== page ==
Why do people think that ecstasy use may cause brain damage?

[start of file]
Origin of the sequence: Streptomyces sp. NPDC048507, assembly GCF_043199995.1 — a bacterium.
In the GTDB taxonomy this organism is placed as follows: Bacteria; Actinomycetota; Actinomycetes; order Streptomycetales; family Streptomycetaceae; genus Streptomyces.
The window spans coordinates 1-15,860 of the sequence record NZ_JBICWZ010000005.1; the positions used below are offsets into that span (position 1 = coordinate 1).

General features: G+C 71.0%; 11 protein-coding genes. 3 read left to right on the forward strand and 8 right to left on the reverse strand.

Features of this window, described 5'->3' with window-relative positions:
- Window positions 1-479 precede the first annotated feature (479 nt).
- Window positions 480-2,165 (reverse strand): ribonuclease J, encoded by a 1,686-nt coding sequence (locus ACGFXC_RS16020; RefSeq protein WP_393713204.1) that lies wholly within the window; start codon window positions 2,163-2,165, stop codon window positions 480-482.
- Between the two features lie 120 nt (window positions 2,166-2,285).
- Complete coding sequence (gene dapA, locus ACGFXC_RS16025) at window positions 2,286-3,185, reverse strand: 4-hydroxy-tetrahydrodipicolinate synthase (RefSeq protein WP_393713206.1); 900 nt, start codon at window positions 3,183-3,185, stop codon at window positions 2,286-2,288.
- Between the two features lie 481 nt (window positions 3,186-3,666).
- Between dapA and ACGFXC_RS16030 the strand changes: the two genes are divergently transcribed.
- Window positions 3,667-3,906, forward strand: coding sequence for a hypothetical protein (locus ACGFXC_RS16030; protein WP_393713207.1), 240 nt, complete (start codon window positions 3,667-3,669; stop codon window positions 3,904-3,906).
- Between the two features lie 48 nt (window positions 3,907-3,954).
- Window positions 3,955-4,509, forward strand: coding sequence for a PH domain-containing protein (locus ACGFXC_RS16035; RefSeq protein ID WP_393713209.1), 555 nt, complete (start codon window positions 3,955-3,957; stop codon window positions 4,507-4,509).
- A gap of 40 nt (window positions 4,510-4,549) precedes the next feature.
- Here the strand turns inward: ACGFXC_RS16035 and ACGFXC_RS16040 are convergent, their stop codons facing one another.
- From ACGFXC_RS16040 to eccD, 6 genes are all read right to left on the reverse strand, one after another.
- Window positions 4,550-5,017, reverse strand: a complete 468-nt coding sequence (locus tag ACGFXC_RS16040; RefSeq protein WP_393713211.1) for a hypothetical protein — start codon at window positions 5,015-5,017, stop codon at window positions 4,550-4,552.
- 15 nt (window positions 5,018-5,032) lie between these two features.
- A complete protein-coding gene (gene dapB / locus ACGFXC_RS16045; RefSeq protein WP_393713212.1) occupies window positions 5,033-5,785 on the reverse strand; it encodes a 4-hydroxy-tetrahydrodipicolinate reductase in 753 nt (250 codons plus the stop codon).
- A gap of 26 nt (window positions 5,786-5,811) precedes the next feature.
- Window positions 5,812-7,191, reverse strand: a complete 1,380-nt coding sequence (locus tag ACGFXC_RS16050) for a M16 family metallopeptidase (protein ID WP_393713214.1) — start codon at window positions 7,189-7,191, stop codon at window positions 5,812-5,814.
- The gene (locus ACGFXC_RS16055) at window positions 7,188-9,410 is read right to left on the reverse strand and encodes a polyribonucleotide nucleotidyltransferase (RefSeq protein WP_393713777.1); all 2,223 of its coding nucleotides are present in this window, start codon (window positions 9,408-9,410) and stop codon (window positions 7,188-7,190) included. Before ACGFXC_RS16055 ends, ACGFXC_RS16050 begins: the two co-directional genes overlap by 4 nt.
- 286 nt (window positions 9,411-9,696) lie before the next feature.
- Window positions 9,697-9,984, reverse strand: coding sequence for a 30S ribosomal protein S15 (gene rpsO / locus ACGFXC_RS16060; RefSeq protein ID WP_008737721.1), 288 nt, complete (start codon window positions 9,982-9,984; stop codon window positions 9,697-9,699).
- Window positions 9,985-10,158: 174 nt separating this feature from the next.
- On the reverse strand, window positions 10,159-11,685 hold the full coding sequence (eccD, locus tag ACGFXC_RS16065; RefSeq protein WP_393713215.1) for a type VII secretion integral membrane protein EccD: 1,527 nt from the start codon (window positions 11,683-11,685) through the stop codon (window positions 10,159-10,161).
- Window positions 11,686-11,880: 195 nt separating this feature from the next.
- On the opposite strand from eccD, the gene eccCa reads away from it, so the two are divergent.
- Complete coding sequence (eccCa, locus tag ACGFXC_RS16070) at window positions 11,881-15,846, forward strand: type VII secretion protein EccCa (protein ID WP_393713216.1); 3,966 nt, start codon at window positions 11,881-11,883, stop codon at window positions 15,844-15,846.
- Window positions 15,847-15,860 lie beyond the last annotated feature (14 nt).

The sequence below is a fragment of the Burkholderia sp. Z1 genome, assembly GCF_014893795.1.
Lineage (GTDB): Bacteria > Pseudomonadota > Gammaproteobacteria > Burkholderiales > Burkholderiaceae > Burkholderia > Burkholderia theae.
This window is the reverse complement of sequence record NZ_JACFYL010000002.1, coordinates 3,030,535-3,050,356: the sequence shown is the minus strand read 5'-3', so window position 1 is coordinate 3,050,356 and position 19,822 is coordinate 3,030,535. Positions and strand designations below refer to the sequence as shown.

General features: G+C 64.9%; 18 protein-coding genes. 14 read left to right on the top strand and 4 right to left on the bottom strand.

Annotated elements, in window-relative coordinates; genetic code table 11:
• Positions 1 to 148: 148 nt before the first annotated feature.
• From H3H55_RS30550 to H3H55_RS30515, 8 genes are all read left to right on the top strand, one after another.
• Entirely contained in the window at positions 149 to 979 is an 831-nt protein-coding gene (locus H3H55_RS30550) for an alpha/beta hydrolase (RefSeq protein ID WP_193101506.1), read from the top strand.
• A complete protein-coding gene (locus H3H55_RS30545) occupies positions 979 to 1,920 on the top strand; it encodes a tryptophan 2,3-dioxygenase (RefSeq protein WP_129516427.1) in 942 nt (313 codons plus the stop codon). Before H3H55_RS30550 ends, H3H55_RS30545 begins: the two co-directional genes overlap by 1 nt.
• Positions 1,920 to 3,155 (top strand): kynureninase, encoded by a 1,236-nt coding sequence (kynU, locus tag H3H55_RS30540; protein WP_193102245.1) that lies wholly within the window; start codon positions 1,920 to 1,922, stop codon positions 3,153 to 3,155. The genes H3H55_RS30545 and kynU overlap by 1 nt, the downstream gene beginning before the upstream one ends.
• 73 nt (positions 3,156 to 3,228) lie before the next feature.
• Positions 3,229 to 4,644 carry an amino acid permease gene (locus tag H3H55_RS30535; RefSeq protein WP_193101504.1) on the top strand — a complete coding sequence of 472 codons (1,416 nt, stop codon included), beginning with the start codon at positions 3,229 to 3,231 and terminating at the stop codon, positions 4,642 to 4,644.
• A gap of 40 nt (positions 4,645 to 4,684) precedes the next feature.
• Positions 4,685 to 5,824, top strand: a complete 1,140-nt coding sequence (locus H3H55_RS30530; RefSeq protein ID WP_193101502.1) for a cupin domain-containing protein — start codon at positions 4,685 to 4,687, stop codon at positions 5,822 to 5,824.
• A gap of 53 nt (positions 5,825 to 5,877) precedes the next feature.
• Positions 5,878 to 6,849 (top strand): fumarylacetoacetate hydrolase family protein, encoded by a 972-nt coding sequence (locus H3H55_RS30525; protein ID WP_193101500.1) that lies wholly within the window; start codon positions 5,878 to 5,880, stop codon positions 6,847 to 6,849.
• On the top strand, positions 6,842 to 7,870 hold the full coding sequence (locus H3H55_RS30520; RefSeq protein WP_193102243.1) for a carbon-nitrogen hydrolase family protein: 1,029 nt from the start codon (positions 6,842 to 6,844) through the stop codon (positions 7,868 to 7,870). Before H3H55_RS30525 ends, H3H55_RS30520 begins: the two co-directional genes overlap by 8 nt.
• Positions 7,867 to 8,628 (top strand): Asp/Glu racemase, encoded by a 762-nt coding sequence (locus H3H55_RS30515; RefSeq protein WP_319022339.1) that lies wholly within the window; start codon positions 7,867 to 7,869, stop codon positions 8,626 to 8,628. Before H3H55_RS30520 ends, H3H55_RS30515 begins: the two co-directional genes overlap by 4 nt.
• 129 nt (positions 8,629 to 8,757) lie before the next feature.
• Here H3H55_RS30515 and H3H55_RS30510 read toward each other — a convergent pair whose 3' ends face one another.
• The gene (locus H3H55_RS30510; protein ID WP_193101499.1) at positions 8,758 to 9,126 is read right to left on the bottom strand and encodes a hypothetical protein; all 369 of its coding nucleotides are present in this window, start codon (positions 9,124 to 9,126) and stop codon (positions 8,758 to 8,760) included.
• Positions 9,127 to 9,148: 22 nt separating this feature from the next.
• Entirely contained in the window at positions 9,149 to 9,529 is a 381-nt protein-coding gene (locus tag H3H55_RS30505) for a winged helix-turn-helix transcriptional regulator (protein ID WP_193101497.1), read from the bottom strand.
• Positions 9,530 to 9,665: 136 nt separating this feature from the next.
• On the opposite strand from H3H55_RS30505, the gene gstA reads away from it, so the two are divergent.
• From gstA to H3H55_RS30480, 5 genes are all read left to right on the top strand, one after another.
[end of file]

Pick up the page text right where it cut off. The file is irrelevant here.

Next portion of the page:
Ecstasy interferes with the neurotransmitter that produces serotonin, the brain chemical that helps to regulate mood, memory, sleep, libido, appetite and temperature. The National Institute on Drug Abuse, based in the USA, ran a high-profile anti-ecstasy campaign suggesting that pill popping caused actual, physical holes in the brain. However it was later revealed that the scans were only looking for serotonin levels and weren’t bona fide ‘brain scans’. While it may have stirred up plenty of furore and confusion in the press about the effects of taking ecstasy on the brain, we’re interested in facts. The problem is that despite years of research on the effects of ecstasy on the brain the findings are still pretty ambiguous. The most consistent results, however, appear to suggest that MDMA, the active chemical in ecstasy, causes slight impairment on tasks of episodic memory and verbal learning.